Warnings on clopidogrel, high-dose simvastatin, ear candles

Warnings, recalls and approvals from the Food and Drug Administration.

Recalls, warnings

A class I recall of the StatSpin Express 4 Centrifuges, Model #510, because the rotor may break and separate from the motor, potentially causing physical injury and pathogen exposure to bystanders.


A recall of eight lots of OneTouch SureStep Test Strips because they may provide falsely low glucose results when the glucose level is higher than 400 mg/dL.

A class I recall of the Transseptal Sheath Introducer Kit (also sold under the trade names HeartSpan, CHANNEL FX, Torflex, Braided Guiding Introducer Kit) because the sheath tip may break off and separate during procedures, possibly causing a blockage.

A boxed warning added to WinRho SDF (Rho(D) Immune Globulin Intravenous) after cases of intravascular hemolysis (IVH), including fatalities, were reported in patients treated for immune thrombocytopenic purpura. The warning calls for eight hours of monitoring after administration, patient education about symptoms of IVH, and multiple dipstick urinalyses.

A boxed warning added to clopidogrel (Plavix) to warn of reduced effectiveness in patients who are poor metabolizers of the drug. Tests are available to identify genetic differences in CYP2C19 function, and health care professionals should consider use of other antiplatelet medications or alternative dosing strategies in patients identified as poor metabolizers.

An expanded voluntary recall of all lots of Arrow custom intravenous administration products (IV tubing sets and accessories) and certain Arrow arterial embolectomy catheters distributed prior to Feb. 19, 2010 after testing revealed pin holes in product packaging, which could affect the sterility of the items.

An expansion of the recall of clevidipine butyrate (Cleviprex) injectable emulsion due to the potential presence of particulate matter. The December 2009 recall has been expanded to include four additional lots.

A warning about the potential for increased risk of muscle injury from the cholesterol-lowering medication simvastatin (Zocor) 80 mg. Although myopathy is a known side effect with all statins, patients face a greater risk of developing muscle injury, including rhabdomyolysis, when they are prescribed and use higher doses of the drug.


Rituximab (Rituxan), a monoclonal antibody to treat certain patients with chronic lymphocytic leukemia (CLL), intended for patients beginning chemotherapy for the first time and for those who have not responded to other drugs. It is administered with two other chemotherapy drugs, fludarabine and cyclophosphamide, and was approved based on two studies finding an increase in progression-free survival. Rituxan carries a boxed warning for infusion reactions.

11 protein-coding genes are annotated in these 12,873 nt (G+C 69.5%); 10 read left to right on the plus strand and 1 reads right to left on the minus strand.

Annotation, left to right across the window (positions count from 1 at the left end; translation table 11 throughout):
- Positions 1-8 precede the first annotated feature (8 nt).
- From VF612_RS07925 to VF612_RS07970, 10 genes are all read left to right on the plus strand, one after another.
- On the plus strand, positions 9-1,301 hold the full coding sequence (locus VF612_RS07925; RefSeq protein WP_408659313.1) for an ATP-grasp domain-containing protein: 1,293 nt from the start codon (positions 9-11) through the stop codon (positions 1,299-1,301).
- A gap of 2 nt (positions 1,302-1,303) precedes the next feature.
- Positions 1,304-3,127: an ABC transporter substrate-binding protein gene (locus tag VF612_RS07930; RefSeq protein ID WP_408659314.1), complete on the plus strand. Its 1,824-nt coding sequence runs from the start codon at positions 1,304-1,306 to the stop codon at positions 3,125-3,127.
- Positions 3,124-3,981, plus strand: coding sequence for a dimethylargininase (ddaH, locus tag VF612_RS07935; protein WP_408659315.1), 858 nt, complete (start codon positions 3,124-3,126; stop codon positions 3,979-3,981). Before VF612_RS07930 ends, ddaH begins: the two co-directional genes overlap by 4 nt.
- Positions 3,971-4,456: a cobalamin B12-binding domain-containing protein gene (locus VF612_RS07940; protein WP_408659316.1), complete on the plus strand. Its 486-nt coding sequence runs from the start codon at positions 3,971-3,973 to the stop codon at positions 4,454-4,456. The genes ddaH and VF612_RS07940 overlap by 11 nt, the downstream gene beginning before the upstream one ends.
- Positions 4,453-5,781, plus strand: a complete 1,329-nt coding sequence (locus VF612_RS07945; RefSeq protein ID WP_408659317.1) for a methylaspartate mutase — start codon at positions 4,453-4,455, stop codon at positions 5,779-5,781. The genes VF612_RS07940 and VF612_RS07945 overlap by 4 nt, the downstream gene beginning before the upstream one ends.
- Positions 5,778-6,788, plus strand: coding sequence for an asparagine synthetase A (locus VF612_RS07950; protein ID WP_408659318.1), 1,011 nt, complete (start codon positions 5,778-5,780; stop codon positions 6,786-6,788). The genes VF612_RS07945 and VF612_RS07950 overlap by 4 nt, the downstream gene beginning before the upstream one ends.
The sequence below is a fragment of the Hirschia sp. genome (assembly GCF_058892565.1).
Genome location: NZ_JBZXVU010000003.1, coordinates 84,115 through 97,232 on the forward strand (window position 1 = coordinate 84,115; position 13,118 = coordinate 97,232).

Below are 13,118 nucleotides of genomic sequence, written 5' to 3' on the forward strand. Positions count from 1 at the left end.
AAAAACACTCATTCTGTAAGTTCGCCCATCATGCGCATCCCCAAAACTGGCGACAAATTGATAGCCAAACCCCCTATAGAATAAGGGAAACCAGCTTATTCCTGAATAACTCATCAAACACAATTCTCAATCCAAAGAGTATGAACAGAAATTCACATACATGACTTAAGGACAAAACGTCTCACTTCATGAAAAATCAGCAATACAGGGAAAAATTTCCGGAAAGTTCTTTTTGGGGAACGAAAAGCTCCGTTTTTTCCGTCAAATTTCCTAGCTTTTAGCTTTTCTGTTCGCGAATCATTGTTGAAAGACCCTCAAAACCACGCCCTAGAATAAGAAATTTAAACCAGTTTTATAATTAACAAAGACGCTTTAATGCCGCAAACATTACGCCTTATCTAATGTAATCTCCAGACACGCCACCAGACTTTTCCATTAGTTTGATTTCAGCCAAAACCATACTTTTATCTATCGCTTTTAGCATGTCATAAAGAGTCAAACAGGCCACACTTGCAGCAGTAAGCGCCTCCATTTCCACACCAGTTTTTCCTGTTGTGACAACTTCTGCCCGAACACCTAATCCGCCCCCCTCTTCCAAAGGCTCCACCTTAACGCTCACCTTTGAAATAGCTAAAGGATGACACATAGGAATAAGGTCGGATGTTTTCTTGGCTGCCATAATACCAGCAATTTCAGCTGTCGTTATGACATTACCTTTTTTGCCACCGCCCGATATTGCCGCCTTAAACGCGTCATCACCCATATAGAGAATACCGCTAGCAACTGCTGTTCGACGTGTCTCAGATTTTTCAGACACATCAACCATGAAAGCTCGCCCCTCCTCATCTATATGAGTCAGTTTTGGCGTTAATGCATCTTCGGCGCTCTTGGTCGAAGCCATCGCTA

The first generic version of tamsulosin hydrochloride (Flomax) to treat benign prostatic hyperplasia, in which an enlarged prostate gland causes problems with urination.

A new indication for onabotulinumtoxin A (Botox), to treat spasticity in the flexor muscles of the elbow, wrist, and fingers in adults.

The Esteem, the first totally implanted hearing system, used to treat moderate to severe sensorineural hearing loss.


A name change has been approved for the proton-pump inhibitor Kapidex (dexlansoprazole) to avoid confusion with two other medications, Casodex and Kadian. The new name of the drug is Dexilant.

The FDA warned consumers and clinicians about the risk of serious injuries associated with the use of ear candles in children and adults. The agency has found no valid scientific evidence to support the safety or effectiveness of the devices and has received reports of burns, perforated eardrums and blockage of the ear canal that required outpatient surgery. Injuries related to the use of ear candles should be reported to the FDA's MedWatch reporting program.

The safety of rosiglitazone (Avandia) is currently under review by the FDA, according to a recent announcement. Primary data from the RECORD study and other trials are being reviewed at this time. No new conclusions or recommendations have been made yet, but the complete review will be presented in July 2010.

A safety review on the combination use of HIV drugs saquinavir (Invirase) and ritonavir (Norvir) is also underway, after trial data suggested that the combo may cause prolonged QT or PR intervals. The FDA is not recommending that patients stop taking the drugs, but clinicians should be aware of this potential risk and not use the combination in patients already taking medications known to cause QT interval prolongation, including class IA (such as quinidine) or class III (such as amiodarone) antiarrhythmic drugs, or in patients with a history of QT interval prolongation.

Following news reports about an association between oral bisphosphonate medications and atypical subtrochanteric femur fractures, the FDA alerted health professionals to its ongoing safety review. At this point, the data the agency have reviewed have not shown a clear connection between the drugs and the fractures.

The FDA also announced plans to review the primary data from the ACCORD Lipid Trial, which evaluated the potential cardiovascular benefits in patients with type 2 diabetes mellitus taking simvastatin plus fenofibrate and was presented in March. The trial found no difference in patients receiving simvastatin plus fenofibrate compared to simvastatin alone, but the FDA has not yet made new conclusions or recommendations regarding the combination use of the drugs.